Flippy, the burger flipping robot that debuted earlier this year at a Caliburger restaurant in Pasadena, will start cooking fried chicken tenders at Dodger Stadium in August, becoming the first robotic kitchen assistant to work in a North American sports venue.
Miso Robotics, the Pasadena-based AI (artificial intelligence) company that assembled Flippy, said the robotic assistant will work alongside stadium employees to cook and serve fresh chicken tenders and tater tots around the middle of next month.
The Dodgers Stadium attracts as many as 50,000 customers daily, says a USA Today report.
“Flippy is being called to the majors,” David Zito, Miso Robotics CEO, told the news magazine.
Miso Robotics agreed with the Los Angeles Dodgers, its hospitality partner Levy, and its tech and analytics company E15 Group, to bring AI and robotics to the stadium’s kitchen, completing some of the more time-consuming, repetitive tasks, and allowing all employees currently working at the stand to take on more strategic guest-focused roles. Employees will manage the kitchen assistant, finish dishes, and interact more with fans and guests, according to a joint press release.
“Levy and Miso are doing some very creative things to blend technology and food service, and as a forward-thinking company ourselves, we’re grateful for the opportunity to test and implement it at Dodger Stadium,” Tucker Kain, the Dodgers’ Chief Financial Officer and Managing Director of Guggenheim Baseball Management, said. “When it comes to our food experience, we’re all for advances that help with quality and speed of service for our fans.”
Levy and Miso started a strategic partnership in March to trial and assess AI and robotic assistants in sports and entertainment venues. The Dodgers Stadium project builds on that partnership and Flippy’s successful debut as the world’s first autonomous robotic kitchen assistant.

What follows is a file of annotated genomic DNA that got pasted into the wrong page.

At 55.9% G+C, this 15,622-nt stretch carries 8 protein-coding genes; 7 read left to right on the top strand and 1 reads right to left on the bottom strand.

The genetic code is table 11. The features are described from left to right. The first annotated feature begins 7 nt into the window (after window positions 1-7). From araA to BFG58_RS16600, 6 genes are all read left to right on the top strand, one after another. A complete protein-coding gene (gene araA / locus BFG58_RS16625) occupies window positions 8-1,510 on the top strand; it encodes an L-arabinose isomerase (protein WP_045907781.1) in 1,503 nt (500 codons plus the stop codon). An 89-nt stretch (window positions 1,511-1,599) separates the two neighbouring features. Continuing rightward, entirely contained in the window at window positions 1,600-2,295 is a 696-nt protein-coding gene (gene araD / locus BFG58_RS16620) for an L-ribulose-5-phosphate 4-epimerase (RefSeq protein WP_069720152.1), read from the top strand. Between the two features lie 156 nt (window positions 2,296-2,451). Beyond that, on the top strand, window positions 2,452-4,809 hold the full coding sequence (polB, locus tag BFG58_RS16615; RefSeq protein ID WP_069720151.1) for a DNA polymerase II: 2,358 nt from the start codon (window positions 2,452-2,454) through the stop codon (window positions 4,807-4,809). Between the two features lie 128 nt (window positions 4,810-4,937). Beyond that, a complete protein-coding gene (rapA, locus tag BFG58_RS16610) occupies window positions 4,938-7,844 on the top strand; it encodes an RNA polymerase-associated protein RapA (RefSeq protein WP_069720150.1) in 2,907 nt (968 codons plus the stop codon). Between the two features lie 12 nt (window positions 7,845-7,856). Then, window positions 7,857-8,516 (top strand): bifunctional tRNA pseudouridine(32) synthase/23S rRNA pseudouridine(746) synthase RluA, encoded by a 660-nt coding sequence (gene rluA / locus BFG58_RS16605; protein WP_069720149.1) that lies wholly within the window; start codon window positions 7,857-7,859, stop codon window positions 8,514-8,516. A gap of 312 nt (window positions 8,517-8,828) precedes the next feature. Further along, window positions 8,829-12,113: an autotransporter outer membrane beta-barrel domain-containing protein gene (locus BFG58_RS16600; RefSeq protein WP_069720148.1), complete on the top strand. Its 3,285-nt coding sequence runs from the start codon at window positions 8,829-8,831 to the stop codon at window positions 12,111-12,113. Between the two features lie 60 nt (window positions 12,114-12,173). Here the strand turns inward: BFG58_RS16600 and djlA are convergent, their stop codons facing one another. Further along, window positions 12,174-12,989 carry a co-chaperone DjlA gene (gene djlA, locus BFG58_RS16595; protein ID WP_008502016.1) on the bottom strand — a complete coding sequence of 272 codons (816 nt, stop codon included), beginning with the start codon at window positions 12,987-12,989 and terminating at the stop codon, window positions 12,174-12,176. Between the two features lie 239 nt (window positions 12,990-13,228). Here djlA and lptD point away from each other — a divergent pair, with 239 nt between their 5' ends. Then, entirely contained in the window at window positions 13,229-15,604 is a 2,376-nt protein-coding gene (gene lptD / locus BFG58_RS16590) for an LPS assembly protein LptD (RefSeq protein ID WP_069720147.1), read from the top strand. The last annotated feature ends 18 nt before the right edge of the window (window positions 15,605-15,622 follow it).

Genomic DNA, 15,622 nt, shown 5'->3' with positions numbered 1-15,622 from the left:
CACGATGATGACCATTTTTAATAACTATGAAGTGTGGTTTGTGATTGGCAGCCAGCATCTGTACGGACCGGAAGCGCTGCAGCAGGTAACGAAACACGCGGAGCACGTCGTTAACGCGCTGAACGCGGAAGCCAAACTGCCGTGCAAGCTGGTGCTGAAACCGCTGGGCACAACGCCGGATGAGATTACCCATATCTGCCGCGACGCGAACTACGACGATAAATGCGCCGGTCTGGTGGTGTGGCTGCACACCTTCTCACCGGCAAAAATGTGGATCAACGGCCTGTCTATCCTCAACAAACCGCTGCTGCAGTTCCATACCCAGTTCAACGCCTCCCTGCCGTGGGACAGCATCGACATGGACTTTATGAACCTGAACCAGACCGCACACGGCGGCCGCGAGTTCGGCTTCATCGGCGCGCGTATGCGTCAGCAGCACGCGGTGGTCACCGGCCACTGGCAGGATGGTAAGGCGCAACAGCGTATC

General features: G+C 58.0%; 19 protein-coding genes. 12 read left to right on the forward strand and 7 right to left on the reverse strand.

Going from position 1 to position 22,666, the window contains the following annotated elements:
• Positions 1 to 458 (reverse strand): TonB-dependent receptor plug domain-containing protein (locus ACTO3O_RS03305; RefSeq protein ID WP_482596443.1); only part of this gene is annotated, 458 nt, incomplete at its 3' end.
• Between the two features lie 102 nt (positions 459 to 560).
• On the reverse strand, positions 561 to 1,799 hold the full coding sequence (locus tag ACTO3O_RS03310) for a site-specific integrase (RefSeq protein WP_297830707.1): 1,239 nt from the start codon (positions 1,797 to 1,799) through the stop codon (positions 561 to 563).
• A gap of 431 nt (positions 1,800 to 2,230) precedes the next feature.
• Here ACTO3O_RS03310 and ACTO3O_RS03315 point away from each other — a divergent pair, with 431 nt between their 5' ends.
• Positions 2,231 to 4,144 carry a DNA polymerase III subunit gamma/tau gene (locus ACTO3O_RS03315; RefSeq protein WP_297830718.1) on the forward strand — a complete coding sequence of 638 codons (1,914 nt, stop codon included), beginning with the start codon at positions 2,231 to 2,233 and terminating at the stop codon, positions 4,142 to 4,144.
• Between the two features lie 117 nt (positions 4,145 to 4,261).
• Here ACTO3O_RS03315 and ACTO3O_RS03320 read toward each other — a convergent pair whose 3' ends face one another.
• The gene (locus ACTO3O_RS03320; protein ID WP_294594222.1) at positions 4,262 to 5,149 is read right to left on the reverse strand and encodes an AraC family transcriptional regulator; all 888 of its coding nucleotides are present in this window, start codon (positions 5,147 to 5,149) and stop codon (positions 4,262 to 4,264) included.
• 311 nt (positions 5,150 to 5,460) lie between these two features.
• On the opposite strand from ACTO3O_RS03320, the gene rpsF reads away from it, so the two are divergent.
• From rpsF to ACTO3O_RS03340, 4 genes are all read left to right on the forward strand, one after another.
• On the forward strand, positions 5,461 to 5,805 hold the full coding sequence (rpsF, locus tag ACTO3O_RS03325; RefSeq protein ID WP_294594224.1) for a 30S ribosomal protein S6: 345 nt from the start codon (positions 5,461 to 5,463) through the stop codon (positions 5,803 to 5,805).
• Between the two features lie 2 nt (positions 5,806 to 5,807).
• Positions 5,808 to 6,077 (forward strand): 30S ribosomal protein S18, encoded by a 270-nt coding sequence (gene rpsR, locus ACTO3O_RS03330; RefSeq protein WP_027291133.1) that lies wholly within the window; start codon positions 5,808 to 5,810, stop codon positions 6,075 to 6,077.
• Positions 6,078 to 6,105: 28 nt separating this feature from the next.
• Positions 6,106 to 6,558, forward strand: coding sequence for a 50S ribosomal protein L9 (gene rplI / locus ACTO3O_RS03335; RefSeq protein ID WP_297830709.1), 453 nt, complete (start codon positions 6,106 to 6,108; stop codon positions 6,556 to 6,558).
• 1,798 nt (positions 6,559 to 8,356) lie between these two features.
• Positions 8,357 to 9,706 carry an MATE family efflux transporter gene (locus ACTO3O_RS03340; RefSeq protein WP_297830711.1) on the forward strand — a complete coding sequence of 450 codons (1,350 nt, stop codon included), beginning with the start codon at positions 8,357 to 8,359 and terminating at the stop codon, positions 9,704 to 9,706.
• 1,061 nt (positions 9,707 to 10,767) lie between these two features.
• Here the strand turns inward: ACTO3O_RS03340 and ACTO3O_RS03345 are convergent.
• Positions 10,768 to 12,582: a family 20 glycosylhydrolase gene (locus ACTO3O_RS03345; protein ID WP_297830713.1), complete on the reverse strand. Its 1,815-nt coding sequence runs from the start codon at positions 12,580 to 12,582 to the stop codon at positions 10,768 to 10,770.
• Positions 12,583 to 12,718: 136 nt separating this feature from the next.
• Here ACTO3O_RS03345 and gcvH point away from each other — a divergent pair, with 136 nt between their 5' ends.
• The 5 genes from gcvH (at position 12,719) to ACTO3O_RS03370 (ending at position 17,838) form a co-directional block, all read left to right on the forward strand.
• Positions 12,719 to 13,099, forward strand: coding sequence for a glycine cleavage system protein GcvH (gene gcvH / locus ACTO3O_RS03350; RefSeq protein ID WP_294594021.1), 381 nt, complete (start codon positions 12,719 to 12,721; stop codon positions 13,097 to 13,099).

After Levy participated in Miso’s Series B funding round, the two companies collaborated to expand the robotic kitchen assistant’s skillset and test its fry-cooking abilities in a concessions setting. Levy chefs also trained one-on-one with Flippy to help Miso perfect the cooking process.
“Speed of service and food quality form lasting impressions when fans leave a ballgame,” Jaime Faulkner, CEO of E15, said. “AI and robotics have the potential to enhance both areas, while allowing employees to add value to the fan experience through more one-on-one interaction; technology that enables employees to be more successful will influence the future fan experience.”
Zito said adapting Flippy into a fryer assistant with the Levy team has been a great opportunity to demonstrate the scale of his company’s platform.
“We shared the vision that this technology would be a win-win – improving working conditions for stadium employees and improving the game experience for fans,” Zito said.
The Dodger Stadium pilot project is scheduled to run through the end of the 2018 Dodgers season.